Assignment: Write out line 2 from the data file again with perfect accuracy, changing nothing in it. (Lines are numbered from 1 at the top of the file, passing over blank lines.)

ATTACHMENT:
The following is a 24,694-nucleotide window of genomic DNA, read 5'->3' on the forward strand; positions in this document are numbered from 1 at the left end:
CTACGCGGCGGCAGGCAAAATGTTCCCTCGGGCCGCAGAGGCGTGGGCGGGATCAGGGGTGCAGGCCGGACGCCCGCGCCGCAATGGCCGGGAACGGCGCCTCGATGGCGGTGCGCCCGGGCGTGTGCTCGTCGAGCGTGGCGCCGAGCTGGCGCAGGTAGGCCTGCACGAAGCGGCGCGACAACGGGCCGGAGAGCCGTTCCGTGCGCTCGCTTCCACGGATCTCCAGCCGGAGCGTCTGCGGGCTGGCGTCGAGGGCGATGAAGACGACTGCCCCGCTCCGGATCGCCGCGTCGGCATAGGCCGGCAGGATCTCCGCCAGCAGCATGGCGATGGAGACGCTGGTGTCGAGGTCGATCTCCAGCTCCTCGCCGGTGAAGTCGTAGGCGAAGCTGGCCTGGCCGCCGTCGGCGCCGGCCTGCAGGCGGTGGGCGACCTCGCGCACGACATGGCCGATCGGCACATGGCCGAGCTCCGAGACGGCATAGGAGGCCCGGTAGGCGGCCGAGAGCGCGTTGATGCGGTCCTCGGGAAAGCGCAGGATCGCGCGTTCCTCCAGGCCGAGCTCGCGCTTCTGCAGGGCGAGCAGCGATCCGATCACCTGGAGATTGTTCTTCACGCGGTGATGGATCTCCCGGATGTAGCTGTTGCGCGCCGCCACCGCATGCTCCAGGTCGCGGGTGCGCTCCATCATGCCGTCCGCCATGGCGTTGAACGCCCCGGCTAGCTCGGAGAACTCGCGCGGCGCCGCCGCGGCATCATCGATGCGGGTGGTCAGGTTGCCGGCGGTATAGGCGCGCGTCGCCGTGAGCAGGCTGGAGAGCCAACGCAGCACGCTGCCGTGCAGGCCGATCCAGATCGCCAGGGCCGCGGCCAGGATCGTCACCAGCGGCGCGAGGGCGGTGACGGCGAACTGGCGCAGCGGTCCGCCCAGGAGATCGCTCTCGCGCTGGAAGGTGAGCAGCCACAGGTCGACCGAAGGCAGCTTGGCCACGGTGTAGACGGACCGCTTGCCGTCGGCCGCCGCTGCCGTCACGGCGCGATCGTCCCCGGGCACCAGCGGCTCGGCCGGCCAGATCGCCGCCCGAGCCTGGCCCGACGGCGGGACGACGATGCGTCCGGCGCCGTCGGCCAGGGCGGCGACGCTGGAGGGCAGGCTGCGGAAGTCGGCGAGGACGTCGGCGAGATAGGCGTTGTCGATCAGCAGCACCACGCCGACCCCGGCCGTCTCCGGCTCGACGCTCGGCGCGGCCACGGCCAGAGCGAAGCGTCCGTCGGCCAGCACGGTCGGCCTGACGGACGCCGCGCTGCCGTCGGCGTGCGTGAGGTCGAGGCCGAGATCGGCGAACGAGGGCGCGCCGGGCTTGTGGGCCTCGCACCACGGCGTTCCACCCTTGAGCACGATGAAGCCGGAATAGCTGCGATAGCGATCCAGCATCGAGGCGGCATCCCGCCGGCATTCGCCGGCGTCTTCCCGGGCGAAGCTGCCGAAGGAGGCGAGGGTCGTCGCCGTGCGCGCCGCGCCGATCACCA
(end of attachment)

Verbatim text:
CTACGCGGCGGCAGGCAAAATGTTCCCTCGGGCCGCAGAGGCGTGGGCGGGATCAGGGGTGCAGGCCGGACGCCCGCGCCGCAATGGCCGGGAACGGCGCCTCGATGGCGGTGCGCCCGGGCGTGTGCTCGTCGAGCGTGGCGCCGAGCTGGCGCAGGTAGGCCTGCACGAAGCGGCGCGACAACGGGCCGGAGAGCCGTTCCGTGCGCTCGCTTCCACGGATCTCCAGCCGGAGCGTCTGCGGGCTGGCGTCGAGGGCGATGAAGACGACTGCCCCGCTCCGGATCGCCGCGTCGGCATAGGCCGGCAGGATCTCCGCCAGCAGCATGGCGATGGAGACGCTGGTGTCGAGGTCGATCTCCAGCTCCTCGCCGGTGAAGTCGTAGGCGAAGCTGGCCTGGCCGCCGTCGGCGCCGGCCTGCAGGCGGTGGGCGACCTCGCGCACGACATGGCCGATCGGCACATGGCCGAGCTCCGAGACGGCATAGGAGGCCCGGTAGGCGGCCGAGAGCGCGTTGATGCGGTCCTCGGGAAAGCGCAGGATCGCGCGTTCCTCCAGGCCGAGCTCGCGCTTCTGCAGGGCGAGCAGCGATCCGATCACCTGGAGATTGTTCTTCACGCGGTGATGGATCTCCCGGATGTAGCTGTTGCGCGCCGCCACCGCATGCTCCAGGTCGCGGGTGCGCTCCATCATGCCGTCCGCCATGGCGTTGAACGCCCCGGCTAGCTCGGAGAACTCGCGCGGCGCCGCCGCGGCATCATCGATGCGGGTGGTCAGGTTGCCGGCGGTATAGGCGCGCGTCGCCGTGAGCAGGCTGGAGAGCCAACGCAGCACGCTGCCGTGCAGGCCGATCCAGATCGCCAGGGCCGCGGCCAGGATCGTCACCAGCGGCGCGAGGGCGGTGACGGCGAACTGGCGCAGCGGTCCGCCCAGGAGATCGCTCTCGCGCTGGAAGGTGAGCAGCCACAGGTCGACCGAAGGCAGCTTGGCCACGGTGTAGACGGACCGCTTGCCGTCGGCCGCCGCTGCCGTCACGGCGCGATCGTCCCCGGGCACCAGCGGCTCGGCCGGCCAGATCGCCGCCCGAGCCTGGCCCGACGGCGGGACGACGATGCGTCCGGCGCCGTCGGCCAGGGCGGCGACGCTGGAGGGCAGGCTGCGGAAGTCGGCGAGGACGTCGGCGAGATAGGCGTTGTCGATCAGCAGCACCACGCCGACCCCGGCCGTCTCCGGCTCGACGCTCGGCGCGGCCACGGCCAGAGCGAAGCGTCCGTCGGCCAGCACGGTCGGCCTGACGGACGCCGCGCTGCCGTCGGCGTGCGTGAGGTCGAGGCCGAGATCGGCGAACGAGGGCGCGCCGGGCTTGTGGGCCTCGCACCACGGCGTTCCACCCTTGAGCACGATGAAGCCGGAATAGCTGCGATAGCGATCCAGCATCGAGGCGGCATCCCGCCGGCATTCGCCGGCGTCTTCCCGGGCGAAGCTGCCGAAGGAGGCGAGGGTCGTCGCCGTGCGCGCCGCGCCGATCACCA